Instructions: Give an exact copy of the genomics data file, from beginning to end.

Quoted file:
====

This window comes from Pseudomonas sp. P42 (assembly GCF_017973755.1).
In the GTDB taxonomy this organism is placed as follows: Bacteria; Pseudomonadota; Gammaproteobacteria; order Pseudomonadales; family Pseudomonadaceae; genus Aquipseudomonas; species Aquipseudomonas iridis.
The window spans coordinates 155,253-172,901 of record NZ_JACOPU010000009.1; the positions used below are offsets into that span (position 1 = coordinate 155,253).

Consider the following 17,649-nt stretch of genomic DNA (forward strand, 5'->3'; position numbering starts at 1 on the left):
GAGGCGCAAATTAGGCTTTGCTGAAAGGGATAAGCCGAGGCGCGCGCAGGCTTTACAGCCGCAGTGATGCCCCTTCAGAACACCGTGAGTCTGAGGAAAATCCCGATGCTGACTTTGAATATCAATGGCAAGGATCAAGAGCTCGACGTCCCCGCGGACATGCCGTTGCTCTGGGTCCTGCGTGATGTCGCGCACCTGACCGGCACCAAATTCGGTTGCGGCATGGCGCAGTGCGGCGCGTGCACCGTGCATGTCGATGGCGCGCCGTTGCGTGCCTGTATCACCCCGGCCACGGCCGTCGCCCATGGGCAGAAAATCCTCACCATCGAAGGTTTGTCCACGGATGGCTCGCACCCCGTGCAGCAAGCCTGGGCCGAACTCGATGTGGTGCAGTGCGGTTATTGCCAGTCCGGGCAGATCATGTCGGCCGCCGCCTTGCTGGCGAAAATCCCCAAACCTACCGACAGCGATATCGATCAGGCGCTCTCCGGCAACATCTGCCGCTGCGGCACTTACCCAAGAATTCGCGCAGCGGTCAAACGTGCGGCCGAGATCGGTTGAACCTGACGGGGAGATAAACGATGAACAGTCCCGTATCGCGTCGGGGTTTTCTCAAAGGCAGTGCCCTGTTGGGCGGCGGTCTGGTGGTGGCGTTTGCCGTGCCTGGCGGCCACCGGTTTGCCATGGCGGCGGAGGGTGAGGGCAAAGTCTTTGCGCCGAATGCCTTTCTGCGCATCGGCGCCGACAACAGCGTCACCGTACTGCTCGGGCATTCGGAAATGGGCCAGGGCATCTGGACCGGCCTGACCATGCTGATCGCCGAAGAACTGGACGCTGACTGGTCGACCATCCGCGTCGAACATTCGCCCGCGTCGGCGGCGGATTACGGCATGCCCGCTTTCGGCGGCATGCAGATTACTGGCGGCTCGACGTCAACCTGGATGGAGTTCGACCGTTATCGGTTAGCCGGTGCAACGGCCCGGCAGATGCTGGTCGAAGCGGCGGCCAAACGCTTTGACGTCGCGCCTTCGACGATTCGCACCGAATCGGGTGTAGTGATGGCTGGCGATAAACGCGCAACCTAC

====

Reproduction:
This window comes from Pseudomonas sp. P42 (assembly GCF_017973755.1).
In the GTDB taxonomy this organism is placed as follows: Bacteria; Pseudomonadota; Gammaproteobacteria; order Pseudomonadales; family Pseudomonadaceae; genus Aquipseudomonas; species Aquipseudomonas iridis.
The window spans coordinates 155,253-172,901 of record NZ_JACOPU010000009.1; the positions used below are offsets into that span (position 1 = coordinate 155,253).

Consider the following 17,649-nt stretch of genomic DNA (forward strand, 5'->3'; position numbering starts at 1 on the left):
GAGGCGCAAATTAGGCTTTGCTGAAAGGGATAAGCCGAGGCGCGCGCAGGCTTTACAGCCGCAGTGATGCCCCTTCAGAACACCGTGAGTCTGAGGAAAATCCCGATGCTGACTTTGAATATCAATGGCAAGGATCAAGAGCTCGACGTCCCCGCGGACATGCCGTTGCTCTGGGTCCTGCGTGATGTCGCGCACCTGACCGGCACCAAATTCGGTTGCGGCATGGCGCAGTGCGGCGCGTGCACCGTGCATGTCGATGGCGCGCCGTTGCGTGCCTGTATCACCCCGGCCACGGCCGTCGCCCATGGGCAGAAAATCCTCACCATCGAAGGTTTGTCCACGGATGGCTCGCACCCCGTGCAGCAAGCCTGGGCCGAACTCGATGTGGTGCAGTGCGGTTATTGCCAGTCCGGGCAGATCATGTCGGCCGCCGCCTTGCTGGCGAAAATCCCCAAACCTACCGACAGCGATATCGATCAGGCGCTCTCCGGCAACATCTGCCGCTGCGGCACTTACCCAAGAATTCGCGCAGCGGTCAAACGTGCGGCCGAGATCGGTTGAACCTGACGGGGAGATAAACGATGAACAGTCCCGTATCGCGTCGGGGTTTTCTCAAAGGCAGTGCCCTGTTGGGCGGCGGTCTGGTGGTGGCGTTTGCCGTGCCTGGCGGCCACCGGTTTGCCATGGCGGCGGAGGGTGAGGGCAAAGTCTTTGCGCCGAATGCCTTTCTGCGCATCGGCGCCGACAACAGCGTCACCGTACTGCTCGGGCATTCGGAAATGGGCCAGGGCATCTGGACCGGCCTGACCATGCTGATCGCCGAAGAACTGGACGCTGACTGGTCGACCATCCGCGTCGAACATTCGCCCGCGTCGGCGGCGGATTACGGCATGCCCGCTTTCGGCGGCATGCAGATTACTGGCGGCTCGACGTCAACCTGGATGGAGTTCGACCGTTATCGGTTAGCCGGTGCAACGGCCCGGCAGATGCTGGTCGAAGCGGCGGCCAAACGCTTTGACGTCGCGCCTTCGACGATTCGCACCGAATCGGGTGTAGTGATGGCTGGCGATAAACGCGCAACCTAC